At San Francisco State Library, a Robot Will Be Happy to Find That Book for YouNew York TimesSan Francisco State University has been renovating and expanding its library since 2008, and now the overhauled building is finally finished and partly...
This piece was written by Tim Carmody for Wired magazine, all marketers need to shift their thinking on how to present content on the go that is compact, valuable and meaningful to reach their audience wherever they are.
Reading is changing, even more than e-readers, tablets, or “readers’ tablets,” smartphones are changing it.
**It’s a mix of what’s going on in the world and what’s going on in your world, fused together.
Here's what caught my attention: I'm looking at this from a content curator's point of view:
**The flurry of activity around personalized news for smartphones shows that as popular as the iPad has been, and as popular as smaller Android-based devices like the Kindle Fire or Nook Tablet might become,
the sheer number of users on mobile phones are impossible to ignore.
****It also shows that customers are demanding the ability to sync and read their content across as many devices as possible.
Finally, the subtle differences in UI and app design show that developers aren’t just thinking about building for different screen sizes,
****but around a whole range of factors that affect how, where, what and when we read.
For the new mobile reading, context becomes a cluster of these factors.
Flipboard’s Mike McCue highlights a few of these in an interview with the Los Angeles Times‘ David Sarno:
"It’s a mix of what’s going on in the world and what’s going on in your world, fused together. And it might seem weird that I’m looking at a picture of my daughters, and then the next flip I’m reading a story about Iran. But to me as a reader, when I’m standing in line waiting to get my coffee, those things are what I care about."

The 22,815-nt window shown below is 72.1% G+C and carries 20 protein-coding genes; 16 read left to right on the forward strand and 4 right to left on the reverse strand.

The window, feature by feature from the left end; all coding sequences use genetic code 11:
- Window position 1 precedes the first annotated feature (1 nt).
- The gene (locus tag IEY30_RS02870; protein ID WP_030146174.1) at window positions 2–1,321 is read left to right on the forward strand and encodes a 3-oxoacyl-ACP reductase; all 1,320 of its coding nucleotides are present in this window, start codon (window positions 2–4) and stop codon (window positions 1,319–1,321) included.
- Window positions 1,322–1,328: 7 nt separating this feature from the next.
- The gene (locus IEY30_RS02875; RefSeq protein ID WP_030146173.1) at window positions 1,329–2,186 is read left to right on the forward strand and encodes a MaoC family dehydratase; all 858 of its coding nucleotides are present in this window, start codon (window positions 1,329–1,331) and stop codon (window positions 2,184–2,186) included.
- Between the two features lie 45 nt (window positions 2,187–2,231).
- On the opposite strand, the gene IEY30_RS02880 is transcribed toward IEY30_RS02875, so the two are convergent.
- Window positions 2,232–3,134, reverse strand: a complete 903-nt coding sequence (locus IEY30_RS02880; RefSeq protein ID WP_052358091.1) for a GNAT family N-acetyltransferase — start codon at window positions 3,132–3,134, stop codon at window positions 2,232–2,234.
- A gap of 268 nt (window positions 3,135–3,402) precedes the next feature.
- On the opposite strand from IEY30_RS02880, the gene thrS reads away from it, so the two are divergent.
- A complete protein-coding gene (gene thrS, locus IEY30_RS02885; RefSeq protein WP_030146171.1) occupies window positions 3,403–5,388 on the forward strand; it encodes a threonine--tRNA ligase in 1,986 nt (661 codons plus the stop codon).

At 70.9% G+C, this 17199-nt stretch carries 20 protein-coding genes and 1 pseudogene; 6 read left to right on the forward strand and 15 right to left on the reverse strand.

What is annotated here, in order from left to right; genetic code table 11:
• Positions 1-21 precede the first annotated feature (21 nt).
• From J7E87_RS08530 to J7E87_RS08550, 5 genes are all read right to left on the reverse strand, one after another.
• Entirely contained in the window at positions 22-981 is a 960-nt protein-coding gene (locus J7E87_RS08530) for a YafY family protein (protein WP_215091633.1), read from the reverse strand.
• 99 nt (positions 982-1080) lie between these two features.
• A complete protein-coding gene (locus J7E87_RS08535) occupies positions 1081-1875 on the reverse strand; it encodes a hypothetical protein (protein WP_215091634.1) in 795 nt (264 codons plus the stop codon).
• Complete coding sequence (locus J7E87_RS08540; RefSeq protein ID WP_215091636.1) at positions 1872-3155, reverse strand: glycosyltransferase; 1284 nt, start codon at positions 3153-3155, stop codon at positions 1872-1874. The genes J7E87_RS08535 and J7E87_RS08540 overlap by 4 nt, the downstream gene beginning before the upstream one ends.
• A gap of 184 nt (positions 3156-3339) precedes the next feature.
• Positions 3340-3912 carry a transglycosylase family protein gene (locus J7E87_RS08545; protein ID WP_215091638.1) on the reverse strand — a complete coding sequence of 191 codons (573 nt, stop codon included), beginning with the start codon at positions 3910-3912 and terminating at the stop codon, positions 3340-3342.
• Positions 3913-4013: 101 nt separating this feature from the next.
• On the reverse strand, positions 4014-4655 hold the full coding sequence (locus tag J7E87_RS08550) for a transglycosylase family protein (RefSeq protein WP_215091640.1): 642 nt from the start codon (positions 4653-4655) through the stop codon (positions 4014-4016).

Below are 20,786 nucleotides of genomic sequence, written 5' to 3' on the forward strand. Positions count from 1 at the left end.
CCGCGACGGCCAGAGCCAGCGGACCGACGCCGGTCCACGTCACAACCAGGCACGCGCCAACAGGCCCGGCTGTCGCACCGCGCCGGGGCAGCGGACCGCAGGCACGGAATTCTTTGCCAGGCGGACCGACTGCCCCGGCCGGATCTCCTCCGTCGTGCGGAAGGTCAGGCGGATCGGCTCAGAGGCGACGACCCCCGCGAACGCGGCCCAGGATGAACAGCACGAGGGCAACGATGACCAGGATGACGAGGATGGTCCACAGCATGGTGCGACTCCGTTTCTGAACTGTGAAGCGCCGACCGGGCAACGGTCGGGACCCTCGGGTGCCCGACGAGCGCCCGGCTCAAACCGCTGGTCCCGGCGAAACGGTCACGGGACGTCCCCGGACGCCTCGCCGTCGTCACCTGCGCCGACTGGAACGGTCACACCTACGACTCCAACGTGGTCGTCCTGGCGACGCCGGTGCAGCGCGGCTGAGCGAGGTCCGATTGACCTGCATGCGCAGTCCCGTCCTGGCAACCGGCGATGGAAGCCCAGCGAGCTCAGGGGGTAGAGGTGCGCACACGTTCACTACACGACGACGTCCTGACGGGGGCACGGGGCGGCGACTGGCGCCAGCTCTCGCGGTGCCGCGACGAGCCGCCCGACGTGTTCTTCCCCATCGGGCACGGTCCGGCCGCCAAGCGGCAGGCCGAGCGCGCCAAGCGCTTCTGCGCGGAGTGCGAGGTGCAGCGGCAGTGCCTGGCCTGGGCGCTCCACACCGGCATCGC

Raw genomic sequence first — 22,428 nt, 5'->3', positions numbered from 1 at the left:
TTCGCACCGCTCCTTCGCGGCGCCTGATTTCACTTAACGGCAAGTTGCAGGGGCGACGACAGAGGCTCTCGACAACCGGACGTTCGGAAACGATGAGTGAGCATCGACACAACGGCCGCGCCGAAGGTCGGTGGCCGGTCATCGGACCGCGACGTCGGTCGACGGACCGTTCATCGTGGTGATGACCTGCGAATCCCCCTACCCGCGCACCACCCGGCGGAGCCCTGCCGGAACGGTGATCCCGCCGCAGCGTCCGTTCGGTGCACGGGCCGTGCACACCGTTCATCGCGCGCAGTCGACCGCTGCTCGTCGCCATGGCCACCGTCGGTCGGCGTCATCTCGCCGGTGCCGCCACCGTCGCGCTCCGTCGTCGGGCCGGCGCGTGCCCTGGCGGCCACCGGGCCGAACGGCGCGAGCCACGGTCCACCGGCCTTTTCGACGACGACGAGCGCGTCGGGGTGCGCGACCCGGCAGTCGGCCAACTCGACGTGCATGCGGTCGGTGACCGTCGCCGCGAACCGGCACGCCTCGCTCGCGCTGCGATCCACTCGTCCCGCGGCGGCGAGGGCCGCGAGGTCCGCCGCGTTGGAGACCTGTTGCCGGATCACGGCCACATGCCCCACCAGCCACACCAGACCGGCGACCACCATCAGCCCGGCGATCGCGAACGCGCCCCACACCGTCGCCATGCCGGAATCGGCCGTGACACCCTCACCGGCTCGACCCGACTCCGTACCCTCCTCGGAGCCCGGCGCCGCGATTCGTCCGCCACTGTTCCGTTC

Curated by Jan Gordon covering "Content Curation, Social Media and Beyond"
A discussion about ebooks for patrons with four librarians...
"With all of the discussions, opinions, and analyses of ebooks these days, one of the aspects we don’t hear enough about are libraries and how they’re adapting to the e-verse. An article in PW recently discussed the situation from a library’s point of view and pointed out some issues that are impeding the growth of ebook borrowing. As both an author and an avid user of libraries, I decided to approach it a little differently.
A large percentage of my readers, maybe even a majority, have borrowed my books from the library in the past, so I’m especially interested how and if library patrons are able to download my ebooks easily. So far, the answer is “kinda-sorta.” The only way I know that patrons can download ebooks is through Overdrive, and there seems to be some issues with Overdrive’s inventory, ie some libraries have titles that other libraries don’t. In other words, no consistency. Which is not a good thing for a mid-list author."
He spoke at TEDxLibrariansTO. What is the connection between transhumanism and libraries? Eric himself seems a little unsure about that. The two concepts — transhumanism and libraries — seem an odd pairing at first.
A new report from LJ indicates that it is vital for libraries to connect with digital patrons, especially ebook readers, and satisfying their expectations has a meaningful upside for both the library users and the publishing community.
I've been thinking about content creation and libraries lately. Right now, we collect content - hence our shelves of stuff. Some libraries are changing that focus (or at least adding on to it) by enabling customers to create their own content in a variety of ways … and it’s pretty interesting stuff!
I’ll lump what I’m seeing into three loose categories:
Holiday sales of new tablets and e-readers have catapulted e-book borrowing at many of the nation's libraries, raising the question of how libraries can keep up with demand -- especially when some publishers still balk at e-book lending.
At the TED offices, Clay Shirky delivers a proper manifesto -- a call to defend our freedom to create, discuss, link and share, rather than passively consume.
This is a compelling story that effects all of us who are creating and sharing on the web. It's 15 minutes that are definitely worthy of your time.
Here is more information Beth uncovered after doing research on this topic today. Good work Beth!
From Beth Kanter:
Thanks Jan. I spent a lot of time in the last 24 hours watching this Internet protest and finding resources that would explain the bill and why it is important. I also wanted an excuse to play with pinterest - http://pinterest.com/kanter/sopa-resources/ - and this was one of the better presentations.
I enjoyed watching the creativity ... If you look through examples, you can see the Internet-based companies that rallied behind the free speech protest and those that supported it, but not really with passion: http://pinterest.com/pin/186055028325474953/"
Selected by Beth Kanter and Jan Gordon covering "Content Curation, Social Business and Beyond"